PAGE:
On April 25th, one day before the the completion of 31 months since the forced disappearance of the 43 student teachers from the Raul Isidro Burgos Normal Rural School in Ayotzinapa, Guerrero, their relatives were violently evicted by the Federal Police from the facilities of the Ministry of the Interior (SEGOB) with tear gas cannisters. They were waiting to be met by the Secretary of the Interior, Miguel Angel Osorio Chong, to find out and demand advances in the investigations that aim to reveal the whereabouts of the students, as well as the research lines marked by the Interdisciplinary Group of Independent Experts (IGIE). Five parents were injured by the effects of tear gas ccording to the Tlachinollan Mountain Human Rights Center. Their eyesight and other organs could be at risk according to early medical reports. Tlachinollan denounced that, “in addition to facing the forced disappearance of their children, they face the absence of access to justice and knowledge of the truth.”

It is worth mentioning that during its second official visit to Mexico held from April 19th to 21st, 2017, the Follow-up Mechanism on the Ayotzinapa case noted “the lack of speed in reaching conclusions, both in the search activities and in the effective elucidation of the different lines of research identified by the Interdisciplinary Group of Independent Experts (IGIE).” The Monitoring Mechanism also stated that “the issuance of public statements by high authorities validating the hypothesis that the 43 students were incinerated in the municipal garbage dump in Cocula is of concern to the Commission”, since the IGIE of the Inter-American Commission itself concluded in its first report that “the minimum fire necessary for the incineration of 43 bodies was not scientifically possible given the evidence found.”

 For more information in Spanish:

Rocían con gas lacrimógeno a padres de normalistas frente a la Secretaría de Gobernación (Animal Politico, 25 de abril de 2017)

Ayotzinapa: La luz que no se apaga (Centro de Derechos Humanos de la montaña Tlachinollan, 24 de abril de 2017)

Vocación represora desaparece 43 y agrede a los padres de familia (Centro de Derechos Humanos de la montaña Tlachinollan, 25 de abril de 2017)

Reprueban ONG agresión contra padres y madres de Ayotzinapa Centro de Derechos Humanos de la montaña Tlachinollan, 24 de abril de 2017)

For more information from SIPAZ:

Guerrero/ Nacional: Madres y padres de los 43 consideran no acudir a la reunión con la PGR y la CIDH (20 de abril de 2017)

Guerrero : padres de los 43 participan en audiencia de la CIDH (22 de marzo de 2017)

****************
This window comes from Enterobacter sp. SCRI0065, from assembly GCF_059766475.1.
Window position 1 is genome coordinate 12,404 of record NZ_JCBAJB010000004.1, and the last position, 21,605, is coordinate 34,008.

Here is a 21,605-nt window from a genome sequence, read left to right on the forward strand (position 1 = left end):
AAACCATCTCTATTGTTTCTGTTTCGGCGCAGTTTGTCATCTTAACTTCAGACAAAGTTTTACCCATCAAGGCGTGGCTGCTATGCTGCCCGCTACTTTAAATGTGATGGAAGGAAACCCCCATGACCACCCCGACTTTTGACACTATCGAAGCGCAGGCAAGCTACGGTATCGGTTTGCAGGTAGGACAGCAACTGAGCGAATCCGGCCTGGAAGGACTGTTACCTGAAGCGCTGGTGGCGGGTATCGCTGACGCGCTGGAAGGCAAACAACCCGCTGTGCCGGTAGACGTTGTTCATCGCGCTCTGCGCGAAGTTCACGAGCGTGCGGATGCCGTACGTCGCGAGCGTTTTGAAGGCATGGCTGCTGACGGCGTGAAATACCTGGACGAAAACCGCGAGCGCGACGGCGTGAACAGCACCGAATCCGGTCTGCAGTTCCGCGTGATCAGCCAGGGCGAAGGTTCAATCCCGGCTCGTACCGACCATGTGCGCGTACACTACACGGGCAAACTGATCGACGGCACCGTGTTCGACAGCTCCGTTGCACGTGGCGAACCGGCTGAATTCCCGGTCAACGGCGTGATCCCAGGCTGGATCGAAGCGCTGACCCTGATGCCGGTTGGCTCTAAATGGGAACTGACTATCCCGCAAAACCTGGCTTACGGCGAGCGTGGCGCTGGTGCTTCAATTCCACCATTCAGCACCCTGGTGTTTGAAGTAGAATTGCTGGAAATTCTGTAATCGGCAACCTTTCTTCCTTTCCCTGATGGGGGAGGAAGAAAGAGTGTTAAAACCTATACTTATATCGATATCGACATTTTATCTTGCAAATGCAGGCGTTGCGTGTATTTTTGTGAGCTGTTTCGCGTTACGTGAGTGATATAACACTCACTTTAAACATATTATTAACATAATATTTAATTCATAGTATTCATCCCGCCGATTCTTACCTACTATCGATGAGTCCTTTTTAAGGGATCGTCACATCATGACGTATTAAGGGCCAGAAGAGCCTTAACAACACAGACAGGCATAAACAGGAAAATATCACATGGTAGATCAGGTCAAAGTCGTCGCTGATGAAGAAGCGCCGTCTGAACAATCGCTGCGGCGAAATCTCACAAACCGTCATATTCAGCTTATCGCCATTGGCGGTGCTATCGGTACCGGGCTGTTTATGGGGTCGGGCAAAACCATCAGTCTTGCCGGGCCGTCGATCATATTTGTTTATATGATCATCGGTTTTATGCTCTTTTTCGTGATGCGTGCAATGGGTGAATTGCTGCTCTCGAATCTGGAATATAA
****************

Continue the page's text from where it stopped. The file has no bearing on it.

Guerrero/ National: Parents of the 43 Consider not Attending Meeting with PGR and CIDH

April 27, 2017

Ayotzi.pngPhoto@SIPAZ Archive

On April 20th, the parents of the 43 disappeared students of the Raul Isidro Burgos Normal Rural School, Ayotzinapa are scheduled for a meeting with officials of the Attorney General’s Office (PGR), with representatives of the special monitoring mechanism and with the Rapporteur of the Inter-American Commission on Human Rights (IACHR), Esmeralda Arosemena de Troitiño.

This meeting was scheduled before the IACHR session in Washington on April 17th. However, according to the newspaper the Sur de Acapulco, the parents are considering not to attend because of the statements made by the undersecretary Roberto Campa Cifrian during this session. He affirmed that the main line of investigation continues to be the incineration of the student teachers at the garbage dump of Cocula, although this hypothesis was scientifically denied by the Interdisciplinary Group of Independent Experts (IGIE).

Whether or not they attend the meeting, the families said they will not stop demanding that the authorities reveal their children’s whereabouts. Therefore, they announced that they will undertake, on Thursday, April 20th, at 11:00 a.m., a march to the anti-monument to the PGR, where they will stage an indefinite sit-in.

For more information in Spanish:

Las grietas del poder (Centro de derechos humanos de la Montaña, Tlachinollan, 18 de abril de 2017)

Valoran padres de los 43 la posibilidad de asistir a la reunion de PGR con la CIDH (El Sur de Acapulco, 19 de abril de 2017)

For more information from SIPAZ:

Guerrero : padres de los 43 participan en audiencia de la CIDH (22 de marzo de 2017)


Guerrero: Internal Security Law Initiative Rejected

April 4, 2017

Forum.pngSecurity or human rights forum: a false dichotomy Photo@: Tlachinollan

On March 28, in Guerrero, one of the most violent states in Mexico and also one of the most militarized, a forum on militarization entitled “Security or human rights: a false dichotomy” was held during which civil organizations, victims, representatives from the National Human Rights Commission (CNDH in its Spanish acronym) and the Office of the United Nations High Commissioner for Human Rights in Mexico defended different reasons for rejecting the initiative of the Internal Security Law currently under debate in the Senate and in the Chamber of Deputies.

Parents of the 43 students took part in the event, who reported that soldiers from the 27th Infantry Battalion and police from the three levels of government participated in the attacks, murders and forced disappearances suffered by their children. Also participating were Tita Radilla, daughter of the Atoyac peasant leader, Rosendo Radilla Pachecho, arrested and disappeared at a military checkpoint in 1974 and Valentina Rosendo Cantu, raped by soldiers at age 17.

Prior to this forum, the Jose Maria Morelos y Pavon Human Rights Center, the Guerrero Network of Civil Organisms for Human Rights, the Tlachinollan Mountain Human Rights Center and the Mexican Institute of Human Rights and Democracy, among others, declared themselves to be against the Internal Security Law, explaining that it would “give rise to more violations of human rights and complete impunity.” These organizations argued that, “it has been useless for the military to assume public security tasks in the state if levels of violence continue to increase exponentially every day because organized crime groups have taken over institutions and exercise territorial control by imposing their rules and self-government.”

For more information in Spanish:

Rechazan la iniciativa de Ley de Seguridad Interior (El Sur de Acapulco, 29 de marzo de 2017)

Foro | Seguridad o Derechos Humanos: Una falsa dicotomía (Centro de derechos Humanos de la montaña Tlachinolla, 27 de marzo 2017)

 For more information from SIAPZ:

Nacional : cierre de año legislativo con agenda polémica en el Congreso (18 de diciembre 2016)